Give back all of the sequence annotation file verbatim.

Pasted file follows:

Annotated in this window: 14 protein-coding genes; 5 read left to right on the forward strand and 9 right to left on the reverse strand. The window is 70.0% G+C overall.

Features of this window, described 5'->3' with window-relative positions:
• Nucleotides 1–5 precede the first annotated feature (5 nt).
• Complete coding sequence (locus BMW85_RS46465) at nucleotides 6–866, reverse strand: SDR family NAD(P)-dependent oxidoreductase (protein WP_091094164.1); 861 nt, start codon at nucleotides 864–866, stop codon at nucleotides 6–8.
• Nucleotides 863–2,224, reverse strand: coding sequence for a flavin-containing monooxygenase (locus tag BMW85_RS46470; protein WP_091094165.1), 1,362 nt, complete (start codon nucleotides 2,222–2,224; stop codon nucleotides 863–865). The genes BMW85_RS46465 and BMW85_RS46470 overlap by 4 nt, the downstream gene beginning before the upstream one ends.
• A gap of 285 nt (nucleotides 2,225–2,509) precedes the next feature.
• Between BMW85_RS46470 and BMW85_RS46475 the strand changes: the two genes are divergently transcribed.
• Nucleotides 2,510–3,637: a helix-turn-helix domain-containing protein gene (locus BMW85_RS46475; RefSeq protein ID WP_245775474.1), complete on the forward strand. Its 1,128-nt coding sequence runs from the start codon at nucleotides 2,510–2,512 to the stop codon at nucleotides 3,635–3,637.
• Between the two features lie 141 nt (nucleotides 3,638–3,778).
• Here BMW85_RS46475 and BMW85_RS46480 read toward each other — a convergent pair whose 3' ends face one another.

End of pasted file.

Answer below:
Annotated in this window: 14 protein-coding genes; 5 read left to right on the forward strand and 9 right to left on the reverse strand. The window is 70.0% G+C overall.

Features of this window, described 5'->3' with window-relative positions:
• Nucleotides 1–5 precede the first annotated feature (5 nt).
• Complete coding sequence (locus BMW85_RS46465) at nucleotides 6–866, reverse strand: SDR family NAD(P)-dependent oxidoreductase (protein WP_091094164.1); 861 nt, start codon at nucleotides 864–866, stop codon at nucleotides 6–8.
• Nucleotides 863–2,224, reverse strand: coding sequence for a flavin-containing monooxygenase (locus tag BMW85_RS46470; protein WP_091094165.1), 1,362 nt, complete (start codon nucleotides 2,222–2,224; stop codon nucleotides 863–865). The genes BMW85_RS46465 and BMW85_RS46470 overlap by 4 nt, the downstream gene beginning before the upstream one ends.
• A gap of 285 nt (nucleotides 2,225–2,509) precedes the next feature.
• Between BMW85_RS46470 and BMW85_RS46475 the strand changes: the two genes are divergently transcribed.
• Nucleotides 2,510–3,637: a helix-turn-helix domain-containing protein gene (locus BMW85_RS46475; RefSeq protein ID WP_245775474.1), complete on the forward strand. Its 1,128-nt coding sequence runs from the start codon at nucleotides 2,510–2,512 to the stop codon at nucleotides 3,635–3,637.
• Between the two features lie 141 nt (nucleotides 3,638–3,778).
• Here BMW85_RS46475 and BMW85_RS46480 read toward each other — a convergent pair whose 3' ends face one another.